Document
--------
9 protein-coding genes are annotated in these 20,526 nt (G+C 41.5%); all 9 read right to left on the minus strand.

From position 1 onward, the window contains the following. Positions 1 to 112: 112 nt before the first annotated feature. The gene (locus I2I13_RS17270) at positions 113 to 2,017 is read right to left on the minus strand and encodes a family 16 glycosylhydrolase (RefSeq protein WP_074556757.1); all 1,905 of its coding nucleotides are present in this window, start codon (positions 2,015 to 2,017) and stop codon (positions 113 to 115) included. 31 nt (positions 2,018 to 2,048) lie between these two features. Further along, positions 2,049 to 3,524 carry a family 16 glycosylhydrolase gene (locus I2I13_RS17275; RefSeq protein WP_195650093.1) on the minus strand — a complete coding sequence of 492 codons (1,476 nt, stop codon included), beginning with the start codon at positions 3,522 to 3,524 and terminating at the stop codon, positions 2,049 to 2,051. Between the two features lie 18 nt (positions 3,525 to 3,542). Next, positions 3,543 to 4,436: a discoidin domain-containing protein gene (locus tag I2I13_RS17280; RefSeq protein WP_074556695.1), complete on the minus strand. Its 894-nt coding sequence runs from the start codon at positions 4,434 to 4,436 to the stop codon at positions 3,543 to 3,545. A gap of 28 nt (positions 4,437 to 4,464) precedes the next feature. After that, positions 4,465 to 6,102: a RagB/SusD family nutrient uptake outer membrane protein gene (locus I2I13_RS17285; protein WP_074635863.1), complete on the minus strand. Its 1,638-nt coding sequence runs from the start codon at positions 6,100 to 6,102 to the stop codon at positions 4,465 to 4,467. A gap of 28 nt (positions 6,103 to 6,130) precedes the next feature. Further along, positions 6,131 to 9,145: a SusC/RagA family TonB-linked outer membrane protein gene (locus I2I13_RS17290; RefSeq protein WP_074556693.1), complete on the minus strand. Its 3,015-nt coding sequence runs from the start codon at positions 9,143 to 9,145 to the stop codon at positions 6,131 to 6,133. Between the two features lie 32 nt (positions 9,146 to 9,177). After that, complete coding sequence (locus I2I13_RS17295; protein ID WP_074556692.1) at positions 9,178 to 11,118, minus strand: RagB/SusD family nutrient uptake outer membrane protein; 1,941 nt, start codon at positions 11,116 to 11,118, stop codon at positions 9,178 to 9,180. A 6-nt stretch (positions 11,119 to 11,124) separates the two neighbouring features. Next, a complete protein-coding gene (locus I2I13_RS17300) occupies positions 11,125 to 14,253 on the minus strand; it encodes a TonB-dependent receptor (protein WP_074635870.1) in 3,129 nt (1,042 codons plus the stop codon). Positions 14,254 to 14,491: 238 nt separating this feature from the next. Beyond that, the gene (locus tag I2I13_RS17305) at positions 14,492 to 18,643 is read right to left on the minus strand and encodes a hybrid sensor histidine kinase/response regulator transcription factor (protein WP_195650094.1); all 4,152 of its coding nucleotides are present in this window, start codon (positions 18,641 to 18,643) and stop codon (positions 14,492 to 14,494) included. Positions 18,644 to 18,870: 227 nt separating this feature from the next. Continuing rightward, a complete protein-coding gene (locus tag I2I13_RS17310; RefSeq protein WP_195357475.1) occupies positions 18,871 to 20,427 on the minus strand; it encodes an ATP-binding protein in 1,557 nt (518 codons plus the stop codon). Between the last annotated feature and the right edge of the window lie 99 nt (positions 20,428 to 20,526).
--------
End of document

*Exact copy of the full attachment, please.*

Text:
9 protein-coding genes are annotated in these 20,526 nt (G+C 41.5%); all 9 read right to left on the minus strand.

From position 1 onward, the window contains the following. Positions 1 to 112: 112 nt before the first annotated feature. The gene (locus I2I13_RS17270) at positions 113 to 2,017 is read right to left on the minus strand and encodes a family 16 glycosylhydrolase (RefSeq protein WP_074556757.1); all 1,905 of its coding nucleotides are present in this window, start codon (positions 2,015 to 2,017) and stop codon (positions 113 to 115) included. 31 nt (positions 2,018 to 2,048) lie between these two features. Further along, positions 2,049 to 3,524 carry a family 16 glycosylhydrolase gene (locus I2I13_RS17275; RefSeq protein WP_195650093.1) on the minus strand — a complete coding sequence of 492 codons (1,476 nt, stop codon included), beginning with the start codon at positions 3,522 to 3,524 and terminating at the stop codon, positions 2,049 to 2,051. Between the two features lie 18 nt (positions 3,525 to 3,542). Next, positions 3,543 to 4,436: a discoidin domain-containing protein gene (locus tag I2I13_RS17280; RefSeq protein WP_074556695.1), complete on the minus strand. Its 894-nt coding sequence runs from the start codon at positions 4,434 to 4,436 to the stop codon at positions 3,543 to 3,545. A gap of 28 nt (positions 4,437 to 4,464) precedes the next feature. After that, positions 4,465 to 6,102: a RagB/SusD family nutrient uptake outer membrane protein gene (locus I2I13_RS17285; protein WP_074635863.1), complete on the minus strand. Its 1,638-nt coding sequence runs from the start codon at positions 6,100 to 6,102 to the stop codon at positions 4,465 to 4,467. A gap of 28 nt (positions 6,103 to 6,130) precedes the next feature. Further along, positions 6,131 to 9,145: a SusC/RagA family TonB-linked outer membrane protein gene (locus I2I13_RS17290; RefSeq protein WP_074556693.1), complete on the minus strand. Its 3,015-nt coding sequence runs from the start codon at positions 9,143 to 9,145 to the stop codon at positions 6,131 to 6,133. Between the two features lie 32 nt (positions 9,146 to 9,177). After that, complete coding sequence (locus I2I13_RS17295; protein ID WP_074556692.1) at positions 9,178 to 11,118, minus strand: RagB/SusD family nutrient uptake outer membrane protein; 1,941 nt, start codon at positions 11,116 to 11,118, stop codon at positions 9,178 to 9,180. A 6-nt stretch (positions 11,119 to 11,124) separates the two neighbouring features. Next, a complete protein-coding gene (locus I2I13_RS17300) occupies positions 11,125 to 14,253 on the minus strand; it encodes a TonB-dependent receptor (protein WP_074635870.1) in 3,129 nt (1,042 codons plus the stop codon). Positions 14,254 to 14,491: 238 nt separating this feature from the next. Beyond that, the gene (locus tag I2I13_RS17305) at positions 14,492 to 18,643 is read right to left on the minus strand and encodes a hybrid sensor histidine kinase/response regulator transcription factor (protein WP_195650094.1); all 4,152 of its coding nucleotides are present in this window, start codon (positions 18,641 to 18,643) and stop codon (positions 14,492 to 14,494) included. Positions 18,644 to 18,870: 227 nt separating this feature from the next. Continuing rightward, a complete protein-coding gene (locus tag I2I13_RS17310; RefSeq protein WP_195357475.1) occupies positions 18,871 to 20,427 on the minus strand; it encodes an ATP-binding protein in 1,557 nt (518 codons plus the stop codon). Between the last annotated feature and the right edge of the window lie 99 nt (positions 20,428 to 20,526).